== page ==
Today’s column is about a “crack” or “crevice” in the mountains that most of us see as we approach Story’s Farm (from the east) in Palenville. Traveling from Catskill to the Town of Hunter you see a prominent slash in South Mountain, extending from Palenville to Haines Falls, or specifically to the Catskill Mountain House site. Hopefully this column sheds some light on that piece of history from so long ago.
As John Ham’s book, “Light Rail and Short Ties Through the Notch” explains; Charles Beach, owner of the Catskill Mountain House, realized he had to compete with the Kaaterskill Railroad that transported guests from New York directly to his competitor, The Hotel Kaaterskill. Beach’s answer was the construction of a 7,000 feet elevator.
The November 8, 1891 Buffalo Courier told, “the directors of the Catskill Mountain House decided today to build a cable road between North and South Mountain. It will be only a mile and a quarter long, but in that distance, it will make an ascent of 1,700 feet.
It will begin at the foot of the Mountain, and end within an eighth of a mile of the Catskill Mountain House. Trains will make the trip in 10 minutes. At present it is an hour and a half ride, by stagecoach. The road will be built by Otis Brothers, the New York elevator manufacturing firm.”
The Poughkeepsie Eagle-News, June 15, 1892 said, “The Otis Elevating Railway is rapidly approaching completion. The twelve- and eleven-ton boilers are in position at the top of the mountain, within two hundred and fifty feet of the Catskill Mountain House. The engine is at the Kaaterskill Station one mile away and the ten-ton cable, and the cars to hold eighty passengers each are finished and on the way. Work is going on night and day to have the railroad in operation by the 4th of July.”
From a July 30, 1892 Standard Union Brooklyn NY paper. “Twisting its curves around the rugged sides of South Mountain, one of the giants of the Catskills, is what may at once be termed an “elevated” and “elevating” railroad. It deserves the former epithet because of its great height above the sea level. It’s 7,000 feet long with a descent of 1,600 feet. The Otis road has no equal on our side of the Atlantic. Lookout Mountain can be climbed on a railroad which has an ascent of 4,500 feet, but it is laid in a straight line. The tractor power is furnished by two Corliss engines, which set the cables in motion from the terminus at the summit of the mountain. The passenger cars-named either the “Rickerson,” after Charles Rickerson, a president of the railway, or “Van Santvoord” in honor of the man who owns the Albany Day Line of streamers - travel at the rate of 700 feet per minute. The motion is easy and scarcely perceptible, and in ten minutes the station at the summit is reached. The cars are forty-six feet long and will seat seventy-five persons. Each car is equipped with appliances and fittings not unlike those used on the elevators of the Eiffel Tower in Paris.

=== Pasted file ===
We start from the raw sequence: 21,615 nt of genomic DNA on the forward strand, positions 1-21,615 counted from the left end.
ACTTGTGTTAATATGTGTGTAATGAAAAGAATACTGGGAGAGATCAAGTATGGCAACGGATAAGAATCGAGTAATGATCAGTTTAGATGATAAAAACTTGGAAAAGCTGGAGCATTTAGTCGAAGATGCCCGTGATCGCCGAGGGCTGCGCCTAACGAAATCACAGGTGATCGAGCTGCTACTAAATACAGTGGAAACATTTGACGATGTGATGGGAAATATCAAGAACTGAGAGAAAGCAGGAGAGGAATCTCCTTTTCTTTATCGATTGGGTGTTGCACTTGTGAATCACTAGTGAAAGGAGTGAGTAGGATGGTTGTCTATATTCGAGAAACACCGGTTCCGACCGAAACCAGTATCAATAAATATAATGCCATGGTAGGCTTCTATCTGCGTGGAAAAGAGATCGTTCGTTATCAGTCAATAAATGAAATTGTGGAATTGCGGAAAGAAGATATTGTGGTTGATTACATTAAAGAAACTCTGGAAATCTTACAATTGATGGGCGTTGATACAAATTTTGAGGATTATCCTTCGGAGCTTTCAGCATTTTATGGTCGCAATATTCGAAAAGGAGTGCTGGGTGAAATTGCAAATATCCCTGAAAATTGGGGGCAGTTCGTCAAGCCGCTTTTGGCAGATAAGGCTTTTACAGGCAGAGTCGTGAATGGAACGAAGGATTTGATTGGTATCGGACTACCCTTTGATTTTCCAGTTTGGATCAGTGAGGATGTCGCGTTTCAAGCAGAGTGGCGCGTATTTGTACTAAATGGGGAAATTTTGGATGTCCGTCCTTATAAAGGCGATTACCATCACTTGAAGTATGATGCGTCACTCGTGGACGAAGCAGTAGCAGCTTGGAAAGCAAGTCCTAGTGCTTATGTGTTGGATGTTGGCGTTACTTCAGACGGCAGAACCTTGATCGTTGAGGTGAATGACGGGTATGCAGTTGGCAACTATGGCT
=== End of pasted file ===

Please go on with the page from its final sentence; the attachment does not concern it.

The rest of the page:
No less than four heavy rock cuts, one of them 45 feet in depth, were made for the accommodation of the road. The labor necessitated a removal of 70,000 cubic yards of rock. There are three trestles, with a total length of 2,600 feet and a maximum height of 72 feet: more than 1,000,000 feet of yellow pine timber were used in their construction.
So much information was found on this amazing “train,” that it will continue in next week’s column.
Until next week, take care, be thankful & be kind. You never know how your act of kindness may change someone’s life.
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